Maybe the demand for the latest crossover isn't as high as anticipated.
In an unexpected move, Tesla has just added its new, affordable Model Y crossover to the list of models eligible for its referral program - a program by which existing Tesla customers are rewarded for referring new buyers to the brand. Considering how new the Y is, and how much pent up demand there appeared to be for the new vehicle, its addition to the list could indicate that Tesla is anticipating weakening demand due to the current rocky economic climate.
Previously, energy consultancy WoodMac had forecast a 43% drop in global EV demand for the year as a result of lower oil prices and economic fallout from the global pandemic.
On the other hand, it's worth noting that Tesla has reworked its referral program to lessen the cost to the automaker after the company underestimated the number of free new Tesla Roadsters it would have to give away under the old scheme. That number, for the record, is 80. Instead, the new Tesla referral program includes rewards like free Supercharger miles, solar panels, solar roof tiles, and chances to win the Tesla Model Y and all-new Roadster.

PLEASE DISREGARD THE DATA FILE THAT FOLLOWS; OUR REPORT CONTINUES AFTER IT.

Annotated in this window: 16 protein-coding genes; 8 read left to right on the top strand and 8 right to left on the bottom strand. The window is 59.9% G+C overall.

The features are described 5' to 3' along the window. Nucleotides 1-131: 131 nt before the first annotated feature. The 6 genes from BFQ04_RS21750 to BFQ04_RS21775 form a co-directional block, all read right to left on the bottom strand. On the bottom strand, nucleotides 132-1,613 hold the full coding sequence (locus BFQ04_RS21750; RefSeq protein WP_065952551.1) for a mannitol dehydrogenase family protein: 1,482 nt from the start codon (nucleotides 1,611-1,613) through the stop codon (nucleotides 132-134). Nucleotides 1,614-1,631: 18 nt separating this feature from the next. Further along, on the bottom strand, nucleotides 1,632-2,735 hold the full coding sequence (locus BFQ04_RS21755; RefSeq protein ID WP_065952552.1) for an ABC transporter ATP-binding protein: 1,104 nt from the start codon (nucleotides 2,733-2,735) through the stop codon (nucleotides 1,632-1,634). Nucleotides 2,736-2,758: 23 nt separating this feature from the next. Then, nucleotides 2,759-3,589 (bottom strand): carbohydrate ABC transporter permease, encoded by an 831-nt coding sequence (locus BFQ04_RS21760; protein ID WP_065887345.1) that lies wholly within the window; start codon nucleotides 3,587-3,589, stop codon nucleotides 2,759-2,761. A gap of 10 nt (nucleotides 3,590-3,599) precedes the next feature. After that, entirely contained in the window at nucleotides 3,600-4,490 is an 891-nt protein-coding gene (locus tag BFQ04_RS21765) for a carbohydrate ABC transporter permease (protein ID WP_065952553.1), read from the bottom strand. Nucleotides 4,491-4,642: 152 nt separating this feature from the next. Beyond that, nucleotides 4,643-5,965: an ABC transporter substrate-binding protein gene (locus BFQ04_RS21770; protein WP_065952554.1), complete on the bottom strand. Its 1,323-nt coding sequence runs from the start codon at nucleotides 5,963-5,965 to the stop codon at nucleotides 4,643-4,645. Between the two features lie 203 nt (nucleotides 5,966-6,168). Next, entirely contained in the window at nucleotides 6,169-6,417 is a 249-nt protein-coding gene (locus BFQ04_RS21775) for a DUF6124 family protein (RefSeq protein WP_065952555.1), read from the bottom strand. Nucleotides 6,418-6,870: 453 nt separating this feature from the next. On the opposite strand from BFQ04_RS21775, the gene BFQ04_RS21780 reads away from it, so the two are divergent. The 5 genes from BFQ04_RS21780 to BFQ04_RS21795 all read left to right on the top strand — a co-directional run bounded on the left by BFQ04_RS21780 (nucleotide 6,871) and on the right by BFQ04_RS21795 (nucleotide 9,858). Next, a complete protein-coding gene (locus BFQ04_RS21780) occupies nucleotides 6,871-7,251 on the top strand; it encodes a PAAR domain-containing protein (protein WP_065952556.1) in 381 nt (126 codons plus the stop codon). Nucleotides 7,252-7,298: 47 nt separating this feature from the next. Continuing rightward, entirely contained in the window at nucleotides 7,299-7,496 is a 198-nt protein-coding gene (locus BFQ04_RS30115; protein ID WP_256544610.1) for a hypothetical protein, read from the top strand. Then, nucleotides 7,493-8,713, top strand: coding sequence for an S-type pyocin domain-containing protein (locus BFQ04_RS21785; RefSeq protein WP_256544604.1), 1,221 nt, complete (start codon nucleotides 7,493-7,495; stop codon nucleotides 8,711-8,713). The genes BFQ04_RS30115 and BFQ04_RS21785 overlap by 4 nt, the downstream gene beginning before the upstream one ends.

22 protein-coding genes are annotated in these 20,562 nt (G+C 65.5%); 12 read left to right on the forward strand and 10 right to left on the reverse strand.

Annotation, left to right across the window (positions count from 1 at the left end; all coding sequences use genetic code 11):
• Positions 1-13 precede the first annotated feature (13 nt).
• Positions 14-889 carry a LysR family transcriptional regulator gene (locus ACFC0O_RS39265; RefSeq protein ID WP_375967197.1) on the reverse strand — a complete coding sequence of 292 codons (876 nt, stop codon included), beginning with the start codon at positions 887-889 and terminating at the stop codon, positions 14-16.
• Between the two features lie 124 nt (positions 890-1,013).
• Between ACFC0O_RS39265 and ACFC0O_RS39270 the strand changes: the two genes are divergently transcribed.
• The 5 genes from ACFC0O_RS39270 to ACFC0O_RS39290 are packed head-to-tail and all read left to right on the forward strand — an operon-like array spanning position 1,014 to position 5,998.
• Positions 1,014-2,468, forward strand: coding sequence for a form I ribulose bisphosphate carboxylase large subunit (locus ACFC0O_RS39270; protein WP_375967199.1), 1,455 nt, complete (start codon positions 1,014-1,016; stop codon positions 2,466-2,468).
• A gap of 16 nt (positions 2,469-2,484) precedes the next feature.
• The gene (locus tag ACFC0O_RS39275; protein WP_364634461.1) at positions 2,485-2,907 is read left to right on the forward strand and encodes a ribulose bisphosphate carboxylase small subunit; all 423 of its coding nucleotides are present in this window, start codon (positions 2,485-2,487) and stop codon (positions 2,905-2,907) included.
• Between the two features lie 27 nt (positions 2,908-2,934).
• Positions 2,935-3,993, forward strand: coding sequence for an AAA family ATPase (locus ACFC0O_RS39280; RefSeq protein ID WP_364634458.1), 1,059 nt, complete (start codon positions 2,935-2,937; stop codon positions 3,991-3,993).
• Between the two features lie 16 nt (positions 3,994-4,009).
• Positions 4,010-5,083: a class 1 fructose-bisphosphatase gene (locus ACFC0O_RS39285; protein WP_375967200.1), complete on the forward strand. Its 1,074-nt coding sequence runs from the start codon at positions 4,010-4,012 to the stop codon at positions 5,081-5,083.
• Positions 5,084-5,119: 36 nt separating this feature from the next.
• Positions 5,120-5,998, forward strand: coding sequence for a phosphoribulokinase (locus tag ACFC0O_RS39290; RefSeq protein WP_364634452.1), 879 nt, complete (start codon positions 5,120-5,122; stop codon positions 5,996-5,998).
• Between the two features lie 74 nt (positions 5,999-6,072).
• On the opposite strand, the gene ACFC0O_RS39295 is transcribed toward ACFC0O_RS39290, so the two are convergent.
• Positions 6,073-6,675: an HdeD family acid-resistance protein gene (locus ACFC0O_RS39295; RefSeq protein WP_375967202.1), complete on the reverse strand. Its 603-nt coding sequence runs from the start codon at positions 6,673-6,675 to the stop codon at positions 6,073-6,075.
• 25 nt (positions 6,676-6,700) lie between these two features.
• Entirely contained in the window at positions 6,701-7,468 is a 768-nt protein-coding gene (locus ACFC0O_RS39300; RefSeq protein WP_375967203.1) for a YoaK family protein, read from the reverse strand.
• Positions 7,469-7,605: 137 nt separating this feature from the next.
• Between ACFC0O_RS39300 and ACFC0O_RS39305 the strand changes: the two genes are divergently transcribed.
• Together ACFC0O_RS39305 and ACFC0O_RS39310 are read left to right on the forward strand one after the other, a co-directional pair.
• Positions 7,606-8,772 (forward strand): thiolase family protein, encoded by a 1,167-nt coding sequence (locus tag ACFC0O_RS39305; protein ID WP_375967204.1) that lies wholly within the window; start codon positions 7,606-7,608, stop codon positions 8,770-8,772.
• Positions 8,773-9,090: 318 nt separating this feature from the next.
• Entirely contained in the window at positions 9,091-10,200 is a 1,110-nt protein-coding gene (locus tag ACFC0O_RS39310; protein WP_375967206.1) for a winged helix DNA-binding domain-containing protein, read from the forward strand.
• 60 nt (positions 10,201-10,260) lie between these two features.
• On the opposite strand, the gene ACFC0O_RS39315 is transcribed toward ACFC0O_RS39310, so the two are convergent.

And Tesla's adding the Y to its referral program could simply indicate that the automaker has caught up with existing demand, and is forecasting having more than enough capacity moving forward.
Still, Electrek notes that it took roughly a year after the Model 3 entered production for it to be added to the referral program list, and even then, only the top-of-the-line Model 3 Performance was eligible.
Tesla restarted production at its Fremont, California factory toward the middle of May, and it appears as though the company was quickly able to ramp back up and get back on top of consumer demand, quickly reining in the delivery timeline for the brand new Model Y from 8-12 weeks to 4-8. In the future, the company could have even more help meeting global demand, with work underway on a new plant near Berlin, Germany, and rumors that the EV manufacturer could be weighing a production site in the UK.